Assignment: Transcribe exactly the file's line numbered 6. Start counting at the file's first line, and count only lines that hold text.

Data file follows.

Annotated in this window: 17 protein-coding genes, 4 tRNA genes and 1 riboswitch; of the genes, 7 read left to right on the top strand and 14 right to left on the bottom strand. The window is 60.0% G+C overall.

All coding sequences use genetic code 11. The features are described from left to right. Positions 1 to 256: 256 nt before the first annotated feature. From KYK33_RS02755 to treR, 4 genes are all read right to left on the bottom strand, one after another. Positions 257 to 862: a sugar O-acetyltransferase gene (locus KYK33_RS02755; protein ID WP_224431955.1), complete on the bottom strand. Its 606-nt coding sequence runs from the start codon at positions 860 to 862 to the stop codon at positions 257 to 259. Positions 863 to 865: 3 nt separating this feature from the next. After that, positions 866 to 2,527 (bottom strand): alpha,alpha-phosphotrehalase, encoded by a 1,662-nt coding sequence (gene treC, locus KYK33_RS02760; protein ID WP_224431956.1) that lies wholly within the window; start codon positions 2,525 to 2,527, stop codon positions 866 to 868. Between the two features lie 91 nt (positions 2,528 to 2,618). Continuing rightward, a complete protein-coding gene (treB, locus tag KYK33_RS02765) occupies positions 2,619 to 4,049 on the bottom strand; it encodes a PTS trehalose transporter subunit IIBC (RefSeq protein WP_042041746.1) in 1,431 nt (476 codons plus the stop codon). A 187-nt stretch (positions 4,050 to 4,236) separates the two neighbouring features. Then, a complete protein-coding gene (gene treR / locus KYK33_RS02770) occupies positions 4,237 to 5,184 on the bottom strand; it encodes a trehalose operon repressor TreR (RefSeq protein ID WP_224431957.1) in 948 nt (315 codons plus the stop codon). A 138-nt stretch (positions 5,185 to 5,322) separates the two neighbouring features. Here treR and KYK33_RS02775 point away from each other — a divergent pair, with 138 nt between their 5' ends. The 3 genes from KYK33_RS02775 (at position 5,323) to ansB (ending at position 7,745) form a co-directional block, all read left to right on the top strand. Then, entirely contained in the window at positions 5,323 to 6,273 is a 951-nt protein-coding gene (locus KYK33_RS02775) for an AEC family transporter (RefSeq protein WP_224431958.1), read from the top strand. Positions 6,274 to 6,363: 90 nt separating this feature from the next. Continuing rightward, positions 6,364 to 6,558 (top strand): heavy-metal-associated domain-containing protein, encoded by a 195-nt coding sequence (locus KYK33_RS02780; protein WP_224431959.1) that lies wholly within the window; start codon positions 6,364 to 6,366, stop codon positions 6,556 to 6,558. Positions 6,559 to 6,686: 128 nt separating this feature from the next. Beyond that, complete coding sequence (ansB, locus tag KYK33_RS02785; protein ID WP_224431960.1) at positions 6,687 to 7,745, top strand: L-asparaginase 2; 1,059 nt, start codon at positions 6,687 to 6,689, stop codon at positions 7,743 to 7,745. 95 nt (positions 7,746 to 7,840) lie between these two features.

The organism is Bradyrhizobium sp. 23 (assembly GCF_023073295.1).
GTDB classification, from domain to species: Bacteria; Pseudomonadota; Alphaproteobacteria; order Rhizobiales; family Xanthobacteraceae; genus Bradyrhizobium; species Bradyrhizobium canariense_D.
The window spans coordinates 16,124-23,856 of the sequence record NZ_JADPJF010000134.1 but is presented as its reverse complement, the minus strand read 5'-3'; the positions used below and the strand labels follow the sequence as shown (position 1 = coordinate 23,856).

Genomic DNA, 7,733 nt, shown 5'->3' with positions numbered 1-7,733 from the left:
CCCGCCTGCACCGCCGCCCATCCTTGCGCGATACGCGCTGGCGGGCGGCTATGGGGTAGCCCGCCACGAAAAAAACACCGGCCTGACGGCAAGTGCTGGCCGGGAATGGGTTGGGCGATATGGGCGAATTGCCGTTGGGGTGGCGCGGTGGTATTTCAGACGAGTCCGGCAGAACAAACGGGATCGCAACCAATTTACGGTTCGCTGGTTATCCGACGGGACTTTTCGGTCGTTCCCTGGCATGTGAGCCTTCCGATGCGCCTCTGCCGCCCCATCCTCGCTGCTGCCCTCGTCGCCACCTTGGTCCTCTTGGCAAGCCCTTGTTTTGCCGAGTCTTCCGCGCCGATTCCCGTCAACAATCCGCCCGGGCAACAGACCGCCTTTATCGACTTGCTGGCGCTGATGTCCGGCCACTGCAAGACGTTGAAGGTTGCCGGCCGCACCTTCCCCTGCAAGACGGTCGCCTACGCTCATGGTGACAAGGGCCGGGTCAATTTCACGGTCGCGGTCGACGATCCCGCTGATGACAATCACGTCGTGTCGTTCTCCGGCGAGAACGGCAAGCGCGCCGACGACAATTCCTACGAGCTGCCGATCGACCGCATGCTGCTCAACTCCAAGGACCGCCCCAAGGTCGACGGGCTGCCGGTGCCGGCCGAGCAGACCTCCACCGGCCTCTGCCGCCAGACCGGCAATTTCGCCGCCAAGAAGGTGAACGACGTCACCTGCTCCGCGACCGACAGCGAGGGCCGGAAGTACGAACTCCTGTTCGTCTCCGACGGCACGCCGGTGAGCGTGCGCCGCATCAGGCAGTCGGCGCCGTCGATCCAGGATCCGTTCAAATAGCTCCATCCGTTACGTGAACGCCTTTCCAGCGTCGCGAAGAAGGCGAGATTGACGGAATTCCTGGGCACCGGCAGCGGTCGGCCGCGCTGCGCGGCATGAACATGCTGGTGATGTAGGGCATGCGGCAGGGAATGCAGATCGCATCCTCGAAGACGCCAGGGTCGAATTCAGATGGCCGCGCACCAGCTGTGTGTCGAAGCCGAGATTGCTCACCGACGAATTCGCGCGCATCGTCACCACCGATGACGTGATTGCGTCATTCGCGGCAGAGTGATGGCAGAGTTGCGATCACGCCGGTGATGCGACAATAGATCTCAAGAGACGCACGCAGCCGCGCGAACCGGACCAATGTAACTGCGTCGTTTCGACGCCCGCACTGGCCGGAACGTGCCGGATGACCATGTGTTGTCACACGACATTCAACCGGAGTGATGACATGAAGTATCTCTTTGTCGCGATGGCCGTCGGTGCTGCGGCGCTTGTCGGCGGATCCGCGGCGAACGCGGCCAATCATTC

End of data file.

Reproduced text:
Genomic DNA, 7,733 nt, shown 5'->3' with positions numbered 1-7,733 from the left: